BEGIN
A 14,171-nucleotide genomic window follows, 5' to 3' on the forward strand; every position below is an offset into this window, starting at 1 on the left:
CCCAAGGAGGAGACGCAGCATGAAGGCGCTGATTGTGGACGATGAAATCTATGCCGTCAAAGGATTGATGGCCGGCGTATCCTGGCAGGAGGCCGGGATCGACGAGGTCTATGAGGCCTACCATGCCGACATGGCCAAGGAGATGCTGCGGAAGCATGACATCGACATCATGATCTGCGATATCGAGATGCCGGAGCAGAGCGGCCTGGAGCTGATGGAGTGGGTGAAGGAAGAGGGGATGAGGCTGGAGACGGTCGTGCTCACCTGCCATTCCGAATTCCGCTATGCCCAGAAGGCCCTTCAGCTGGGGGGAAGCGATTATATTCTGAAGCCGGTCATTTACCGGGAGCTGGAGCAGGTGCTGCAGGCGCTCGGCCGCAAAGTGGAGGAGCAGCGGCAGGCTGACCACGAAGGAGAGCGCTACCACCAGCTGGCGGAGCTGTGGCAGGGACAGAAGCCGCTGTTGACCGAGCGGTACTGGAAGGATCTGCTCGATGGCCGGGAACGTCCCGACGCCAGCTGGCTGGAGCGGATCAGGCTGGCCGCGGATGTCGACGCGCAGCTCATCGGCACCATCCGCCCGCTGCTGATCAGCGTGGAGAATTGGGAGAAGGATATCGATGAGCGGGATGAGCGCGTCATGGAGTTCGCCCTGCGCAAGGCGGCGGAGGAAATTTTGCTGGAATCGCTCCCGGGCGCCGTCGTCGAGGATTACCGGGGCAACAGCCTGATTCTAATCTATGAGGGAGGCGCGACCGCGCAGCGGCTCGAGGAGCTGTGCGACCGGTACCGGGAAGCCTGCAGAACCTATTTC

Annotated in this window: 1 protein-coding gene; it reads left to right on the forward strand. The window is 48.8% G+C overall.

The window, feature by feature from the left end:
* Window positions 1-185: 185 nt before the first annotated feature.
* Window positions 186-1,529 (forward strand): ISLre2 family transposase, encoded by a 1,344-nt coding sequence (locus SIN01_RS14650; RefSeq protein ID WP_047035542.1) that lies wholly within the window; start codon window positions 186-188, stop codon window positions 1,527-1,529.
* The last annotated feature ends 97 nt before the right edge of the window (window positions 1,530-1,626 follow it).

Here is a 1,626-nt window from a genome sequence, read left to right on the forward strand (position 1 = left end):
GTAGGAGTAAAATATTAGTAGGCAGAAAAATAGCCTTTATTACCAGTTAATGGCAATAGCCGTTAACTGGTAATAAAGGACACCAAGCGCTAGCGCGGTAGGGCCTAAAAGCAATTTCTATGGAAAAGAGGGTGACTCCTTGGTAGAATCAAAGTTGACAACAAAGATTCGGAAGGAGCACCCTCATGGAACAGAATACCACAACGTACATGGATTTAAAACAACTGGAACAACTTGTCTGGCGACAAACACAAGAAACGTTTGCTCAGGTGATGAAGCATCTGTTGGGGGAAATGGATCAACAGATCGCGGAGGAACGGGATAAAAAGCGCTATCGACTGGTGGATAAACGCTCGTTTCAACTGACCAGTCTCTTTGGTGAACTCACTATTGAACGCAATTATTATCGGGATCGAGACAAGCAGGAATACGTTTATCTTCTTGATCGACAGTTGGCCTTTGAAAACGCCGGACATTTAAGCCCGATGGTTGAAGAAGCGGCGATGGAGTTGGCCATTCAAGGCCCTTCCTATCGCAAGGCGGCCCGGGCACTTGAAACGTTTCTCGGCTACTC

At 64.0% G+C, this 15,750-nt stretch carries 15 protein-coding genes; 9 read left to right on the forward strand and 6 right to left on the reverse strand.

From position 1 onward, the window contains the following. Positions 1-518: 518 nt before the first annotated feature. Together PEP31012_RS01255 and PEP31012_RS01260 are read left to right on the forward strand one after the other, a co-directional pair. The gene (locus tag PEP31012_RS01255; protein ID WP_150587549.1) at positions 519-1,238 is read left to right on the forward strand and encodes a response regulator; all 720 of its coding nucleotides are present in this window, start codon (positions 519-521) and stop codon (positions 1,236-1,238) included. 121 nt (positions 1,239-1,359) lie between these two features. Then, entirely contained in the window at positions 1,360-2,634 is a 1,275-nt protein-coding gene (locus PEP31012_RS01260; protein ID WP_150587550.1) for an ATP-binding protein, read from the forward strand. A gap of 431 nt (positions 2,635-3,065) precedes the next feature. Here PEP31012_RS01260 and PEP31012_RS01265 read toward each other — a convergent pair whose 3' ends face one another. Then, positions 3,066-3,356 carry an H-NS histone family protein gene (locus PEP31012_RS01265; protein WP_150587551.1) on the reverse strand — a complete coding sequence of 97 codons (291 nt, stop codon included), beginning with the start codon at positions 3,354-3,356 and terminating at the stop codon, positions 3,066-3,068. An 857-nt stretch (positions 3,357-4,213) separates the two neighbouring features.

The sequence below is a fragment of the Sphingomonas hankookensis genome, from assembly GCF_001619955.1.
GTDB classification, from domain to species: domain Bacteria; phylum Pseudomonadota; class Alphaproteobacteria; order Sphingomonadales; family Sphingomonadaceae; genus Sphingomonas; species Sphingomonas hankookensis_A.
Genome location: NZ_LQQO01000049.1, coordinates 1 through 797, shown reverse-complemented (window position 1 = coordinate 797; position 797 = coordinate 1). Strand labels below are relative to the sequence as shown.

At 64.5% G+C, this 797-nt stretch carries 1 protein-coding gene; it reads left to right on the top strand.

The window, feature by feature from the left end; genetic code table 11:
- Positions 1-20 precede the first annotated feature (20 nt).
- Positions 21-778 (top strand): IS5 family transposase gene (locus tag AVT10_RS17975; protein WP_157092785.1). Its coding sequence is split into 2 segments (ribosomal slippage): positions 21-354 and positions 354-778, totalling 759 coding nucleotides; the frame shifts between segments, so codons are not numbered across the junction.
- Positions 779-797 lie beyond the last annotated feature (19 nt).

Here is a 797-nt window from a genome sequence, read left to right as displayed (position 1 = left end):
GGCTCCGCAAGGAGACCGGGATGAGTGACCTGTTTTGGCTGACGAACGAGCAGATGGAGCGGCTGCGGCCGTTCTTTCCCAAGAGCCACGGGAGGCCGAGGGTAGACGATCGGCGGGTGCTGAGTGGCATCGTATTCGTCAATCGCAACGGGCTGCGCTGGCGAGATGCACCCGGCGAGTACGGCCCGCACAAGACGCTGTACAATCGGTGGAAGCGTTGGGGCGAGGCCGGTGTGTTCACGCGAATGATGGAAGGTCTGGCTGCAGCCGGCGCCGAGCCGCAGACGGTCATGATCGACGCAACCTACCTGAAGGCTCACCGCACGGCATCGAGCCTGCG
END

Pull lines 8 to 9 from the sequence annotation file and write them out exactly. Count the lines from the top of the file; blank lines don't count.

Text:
Here is a 1,626-nt window from a genome sequence, read left to right on the forward strand (position 1 = left end):
GTAGGAGTAAAATATTAGTAGGCAGAAAAATAGCCTTTATTACCAGTTAATGGCAATAGCCGTTAACTGGTAATAAAGGACACCAAGCGCTAGCGCGGTAGGGCCTAAAAGCAATTTCTATGGAAAAGAGGGTGACTCCTTGGTAGAATCAAAGTTGACAACAAAGATTCGGAAGGAGCACCCTCATGGAACAGAATACCACAACGTACATGGATTTAAAACAACTGGAACAACTTGTCTGGCGACAAACACAAGAAACGTTTGCTCAGGTGATGAAGCATCTGTTGGGGGAAATGGATCAACAGATCGCGGAGGAACGGGATAAAAAGCGCTATCGACTGGTGGATAAACGCTCGTTTCAACTGACCAGTCTCTTTGGTGAACTCACTATTGAACGCAATTATTATCGGGATCGAGACAAGCAGGAATACGTTTATCTTCTTGATCGACAGTTGGCCTTTGAAAACGCCGGACATTTAAGCCCGATGGTTGAAGAAGCGGCGATGGAGTTGGCCATTCAAGGCCCTTCCTATCGCAAGGCGGCCCGGGCACTTGAAACGTTTCTCGGCTACTC